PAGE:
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Was it constitutional for Proposition 124 to replace PSPRS' permanent benefit increases with a capped 2% COLA?

In this blog I and multiple commenters have broached the subject of the suspect constitutionality of PSPRS' replacement of the old perma...

Thursday, August 9, 2012

You don't have to like it, you just have to pay it!

It is common knowledge that Social Security will eventually be unsustainable, and there will not be enough active workers to pay the taxes for those already drawing benefits.  However, there's nothing like rubbing this fact into the noses of those still working (Social Security not deal it once was for workers).

The idea that a retirement program should ever be a better "deal" for one group versus another is counter to all that  a retirement program is meant to do.  Fundamental to all retirement plans are the expectations that pooling of investments will maximize returns over the time, that an actual return on your investment (at a minimum over the rate of inflation) is delivered, and that there is a managed system in order to maintain sufficient funds to pay all participants in the plan.  If one group gains more at the expense of another group, this is simply a form of expropriation.  In the case of Social Security, it is a case of inter-generational theft.

Social Security has numerous problems, most significantly is that benefits are paid to current retirees from the taxes of current workers.  Social Security ran a surplus for many years in order to build up a reserve for future obligations, but this surplus was "invested" in US government securities.  This is the equivalent of one spouse lending the family retirement savings to the other spouse to pay all the monthly bills.  There is an obligation there, but in the end they will still have no money left in their retirement account.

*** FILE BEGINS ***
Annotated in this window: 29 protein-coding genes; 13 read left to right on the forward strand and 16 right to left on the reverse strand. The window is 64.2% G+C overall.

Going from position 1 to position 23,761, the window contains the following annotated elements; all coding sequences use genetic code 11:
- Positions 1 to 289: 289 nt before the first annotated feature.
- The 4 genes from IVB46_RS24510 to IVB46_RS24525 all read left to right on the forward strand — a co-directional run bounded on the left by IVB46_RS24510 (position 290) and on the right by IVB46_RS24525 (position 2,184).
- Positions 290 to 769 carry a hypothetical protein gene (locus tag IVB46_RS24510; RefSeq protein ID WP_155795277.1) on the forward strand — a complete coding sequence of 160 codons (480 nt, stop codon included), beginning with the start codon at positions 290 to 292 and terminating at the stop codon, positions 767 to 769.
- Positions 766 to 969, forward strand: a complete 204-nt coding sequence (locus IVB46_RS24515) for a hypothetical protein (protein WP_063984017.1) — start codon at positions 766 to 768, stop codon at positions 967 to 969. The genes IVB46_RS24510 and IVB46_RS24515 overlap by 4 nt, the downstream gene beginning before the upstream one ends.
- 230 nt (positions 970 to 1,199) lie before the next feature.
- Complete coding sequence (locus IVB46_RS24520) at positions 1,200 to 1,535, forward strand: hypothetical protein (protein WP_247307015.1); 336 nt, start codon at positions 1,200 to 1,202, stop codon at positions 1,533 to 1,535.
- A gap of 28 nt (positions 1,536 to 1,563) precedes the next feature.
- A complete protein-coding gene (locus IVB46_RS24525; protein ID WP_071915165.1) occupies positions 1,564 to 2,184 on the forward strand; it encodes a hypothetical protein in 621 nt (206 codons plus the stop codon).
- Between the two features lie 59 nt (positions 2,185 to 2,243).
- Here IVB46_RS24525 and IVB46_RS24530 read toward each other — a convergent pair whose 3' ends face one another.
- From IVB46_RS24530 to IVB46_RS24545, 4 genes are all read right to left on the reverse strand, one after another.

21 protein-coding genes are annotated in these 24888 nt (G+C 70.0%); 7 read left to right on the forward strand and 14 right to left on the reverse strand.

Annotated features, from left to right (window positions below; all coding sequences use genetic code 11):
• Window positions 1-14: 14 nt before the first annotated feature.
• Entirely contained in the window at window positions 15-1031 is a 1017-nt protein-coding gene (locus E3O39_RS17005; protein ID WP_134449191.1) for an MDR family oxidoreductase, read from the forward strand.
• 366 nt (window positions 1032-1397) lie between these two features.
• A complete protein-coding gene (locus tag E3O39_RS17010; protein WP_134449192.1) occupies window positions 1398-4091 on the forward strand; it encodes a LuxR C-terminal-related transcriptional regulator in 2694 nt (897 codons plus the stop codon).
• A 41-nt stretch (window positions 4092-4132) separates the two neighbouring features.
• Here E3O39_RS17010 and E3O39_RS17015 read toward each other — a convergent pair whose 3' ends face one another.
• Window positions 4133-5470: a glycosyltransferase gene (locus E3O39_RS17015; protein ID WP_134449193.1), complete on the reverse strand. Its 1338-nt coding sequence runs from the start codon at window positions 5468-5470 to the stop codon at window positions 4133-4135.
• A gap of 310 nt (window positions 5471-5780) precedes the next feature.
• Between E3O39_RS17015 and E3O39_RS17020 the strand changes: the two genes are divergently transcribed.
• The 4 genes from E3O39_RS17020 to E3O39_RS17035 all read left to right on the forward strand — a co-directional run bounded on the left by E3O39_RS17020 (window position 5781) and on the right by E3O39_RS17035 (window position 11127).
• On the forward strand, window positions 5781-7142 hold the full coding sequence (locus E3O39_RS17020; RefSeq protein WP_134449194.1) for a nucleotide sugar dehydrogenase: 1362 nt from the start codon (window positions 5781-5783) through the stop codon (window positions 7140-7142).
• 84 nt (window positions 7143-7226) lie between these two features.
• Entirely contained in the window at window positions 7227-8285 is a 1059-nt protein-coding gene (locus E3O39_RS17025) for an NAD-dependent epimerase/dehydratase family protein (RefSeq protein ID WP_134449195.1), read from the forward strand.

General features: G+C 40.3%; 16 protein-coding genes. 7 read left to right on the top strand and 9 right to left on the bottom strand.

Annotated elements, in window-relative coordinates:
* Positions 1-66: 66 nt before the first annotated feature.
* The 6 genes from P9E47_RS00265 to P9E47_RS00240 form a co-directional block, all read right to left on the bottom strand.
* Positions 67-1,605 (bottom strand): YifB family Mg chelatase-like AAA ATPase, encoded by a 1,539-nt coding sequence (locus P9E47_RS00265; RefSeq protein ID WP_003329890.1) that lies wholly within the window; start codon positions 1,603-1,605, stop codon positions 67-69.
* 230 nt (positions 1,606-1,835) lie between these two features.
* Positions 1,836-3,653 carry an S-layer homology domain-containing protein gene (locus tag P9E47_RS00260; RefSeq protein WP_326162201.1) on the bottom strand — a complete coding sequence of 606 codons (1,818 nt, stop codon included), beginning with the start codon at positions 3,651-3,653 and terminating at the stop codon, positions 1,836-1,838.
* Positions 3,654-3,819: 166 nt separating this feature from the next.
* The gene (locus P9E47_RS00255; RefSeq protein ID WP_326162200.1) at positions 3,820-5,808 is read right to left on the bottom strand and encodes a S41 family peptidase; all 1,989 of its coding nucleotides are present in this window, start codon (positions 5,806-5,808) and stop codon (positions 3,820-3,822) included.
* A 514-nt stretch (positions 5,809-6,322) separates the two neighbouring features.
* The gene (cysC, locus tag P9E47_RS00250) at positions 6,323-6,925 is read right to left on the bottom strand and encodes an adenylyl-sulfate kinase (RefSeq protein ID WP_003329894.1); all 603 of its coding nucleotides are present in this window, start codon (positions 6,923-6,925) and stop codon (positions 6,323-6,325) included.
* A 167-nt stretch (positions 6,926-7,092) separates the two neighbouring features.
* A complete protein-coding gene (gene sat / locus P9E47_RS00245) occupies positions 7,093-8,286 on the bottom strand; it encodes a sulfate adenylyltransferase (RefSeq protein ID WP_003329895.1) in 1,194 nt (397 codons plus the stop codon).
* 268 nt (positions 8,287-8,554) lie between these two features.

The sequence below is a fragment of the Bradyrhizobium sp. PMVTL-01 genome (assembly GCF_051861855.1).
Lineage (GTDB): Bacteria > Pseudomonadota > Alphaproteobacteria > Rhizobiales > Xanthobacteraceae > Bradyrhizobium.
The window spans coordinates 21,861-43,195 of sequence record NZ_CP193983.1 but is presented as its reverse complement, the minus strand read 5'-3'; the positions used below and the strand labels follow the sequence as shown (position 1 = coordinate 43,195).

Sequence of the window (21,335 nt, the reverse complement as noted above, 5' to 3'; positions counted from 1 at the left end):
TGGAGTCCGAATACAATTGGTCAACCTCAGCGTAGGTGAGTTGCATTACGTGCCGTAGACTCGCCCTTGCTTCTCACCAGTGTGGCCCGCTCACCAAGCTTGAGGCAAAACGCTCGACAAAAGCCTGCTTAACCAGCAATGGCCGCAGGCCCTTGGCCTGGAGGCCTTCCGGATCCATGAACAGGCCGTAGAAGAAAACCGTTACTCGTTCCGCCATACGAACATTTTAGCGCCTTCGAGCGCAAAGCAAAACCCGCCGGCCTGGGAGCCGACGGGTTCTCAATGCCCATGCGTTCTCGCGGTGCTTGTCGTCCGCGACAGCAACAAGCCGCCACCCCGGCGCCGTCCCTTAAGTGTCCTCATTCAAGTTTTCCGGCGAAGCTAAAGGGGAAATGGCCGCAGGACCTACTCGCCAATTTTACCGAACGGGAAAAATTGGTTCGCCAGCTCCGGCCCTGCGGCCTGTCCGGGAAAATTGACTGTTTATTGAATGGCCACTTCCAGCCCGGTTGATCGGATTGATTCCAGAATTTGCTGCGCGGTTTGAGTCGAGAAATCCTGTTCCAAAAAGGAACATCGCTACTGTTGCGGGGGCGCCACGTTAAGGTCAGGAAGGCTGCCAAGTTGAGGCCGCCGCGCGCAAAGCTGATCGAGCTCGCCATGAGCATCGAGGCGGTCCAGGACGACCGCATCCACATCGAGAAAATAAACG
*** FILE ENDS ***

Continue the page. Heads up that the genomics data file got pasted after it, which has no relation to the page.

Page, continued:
PSPRS, fortunately, does not operate that way. PSPRS owns an actual pool of investments with measurable value.  These investments have an expected rate of return that should produce enough investment gains to pay everyone who participates.  However, there is some of the same unfairness going on in PSPRS as in Social Security.  PSPRS essentially has a three tier Deferred Retirement Option Plan (DROP):

  1. For those already in the DROP before 1/1/2012: they get a guaranteed interest rate (currently 7.85%) on their DROP money and do not pay any contributions to PSPRS.
  2. For those already hired before 1/1/2012 but without 20 years service: they get a minmum rate of 2% or the 5-year average actual rate of return of the system (currently 3.8%), whichever is higher.  They must continue to pay into the pension during their time in the DROP but will have these contributions returned with interest to them after they leave the DROP.
  3. For those hired on 1/1/2012 and later: No DROP at all. 
The final monetary payout between the first two tiers is probably small, but the third tier is definitely being given a raw deal.  To add insult to injury, they will be paying a higher contribution rate (currently 9.55% and topping out at 11.55% in two years) to PSPRS for probably their entire careers.  So not only are they being denied a significant benefit, they get to pay more out of every paycheck to make sure all those before them get it.

While it would be an exaggeration to call this expropriation since tier three members should still be get back much more than they pay into the system, this situration is very unfair and needs to be acknowledged as such.

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